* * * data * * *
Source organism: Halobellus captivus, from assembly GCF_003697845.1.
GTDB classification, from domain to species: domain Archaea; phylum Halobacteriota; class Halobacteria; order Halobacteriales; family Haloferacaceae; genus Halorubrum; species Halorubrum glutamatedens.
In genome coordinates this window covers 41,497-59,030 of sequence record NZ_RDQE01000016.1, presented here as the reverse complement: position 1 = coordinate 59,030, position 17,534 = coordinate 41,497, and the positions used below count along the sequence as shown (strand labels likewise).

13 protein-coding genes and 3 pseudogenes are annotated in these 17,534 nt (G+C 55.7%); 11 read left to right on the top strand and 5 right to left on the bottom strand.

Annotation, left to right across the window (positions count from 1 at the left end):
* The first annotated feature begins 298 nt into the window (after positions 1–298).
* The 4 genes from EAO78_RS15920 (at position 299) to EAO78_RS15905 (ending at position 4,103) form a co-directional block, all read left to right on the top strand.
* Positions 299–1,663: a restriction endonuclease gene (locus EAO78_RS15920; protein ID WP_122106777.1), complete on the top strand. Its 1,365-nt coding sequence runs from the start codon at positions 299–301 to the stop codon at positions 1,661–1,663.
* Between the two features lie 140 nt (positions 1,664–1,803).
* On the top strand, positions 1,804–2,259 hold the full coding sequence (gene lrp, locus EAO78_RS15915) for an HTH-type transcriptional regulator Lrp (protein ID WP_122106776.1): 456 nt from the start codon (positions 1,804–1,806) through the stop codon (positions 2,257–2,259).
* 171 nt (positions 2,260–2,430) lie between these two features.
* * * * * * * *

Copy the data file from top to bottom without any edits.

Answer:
Source organism: Halobellus captivus, from assembly GCF_003697845.1.
GTDB classification, from domain to species: domain Archaea; phylum Halobacteriota; class Halobacteria; order Halobacteriales; family Haloferacaceae; genus Halorubrum; species Halorubrum glutamatedens.
In genome coordinates this window covers 41,497-59,030 of sequence record NZ_RDQE01000016.1, presented here as the reverse complement: position 1 = coordinate 59,030, position 17,534 = coordinate 41,497, and the positions used below count along the sequence as shown (strand labels likewise).

13 protein-coding genes and 3 pseudogenes are annotated in these 17,534 nt (G+C 55.7%); 11 read left to right on the top strand and 5 right to left on the bottom strand.

Annotation, left to right across the window (positions count from 1 at the left end):
* The first annotated feature begins 298 nt into the window (after positions 1–298).
* The 4 genes from EAO78_RS15920 (at position 299) to EAO78_RS15905 (ending at position 4,103) form a co-directional block, all read left to right on the top strand.
* Positions 299–1,663: a restriction endonuclease gene (locus EAO78_RS15920; protein ID WP_122106777.1), complete on the top strand. Its 1,365-nt coding sequence runs from the start codon at positions 299–301 to the stop codon at positions 1,661–1,663.
* Between the two features lie 140 nt (positions 1,664–1,803).
* On the top strand, positions 1,804–2,259 hold the full coding sequence (gene lrp, locus EAO78_RS15915) for an HTH-type transcriptional regulator Lrp (protein ID WP_122106776.1): 456 nt from the start codon (positions 1,804–1,806) through the stop codon (positions 2,257–2,259).
* 171 nt (positions 2,260–2,430) lie between these two features.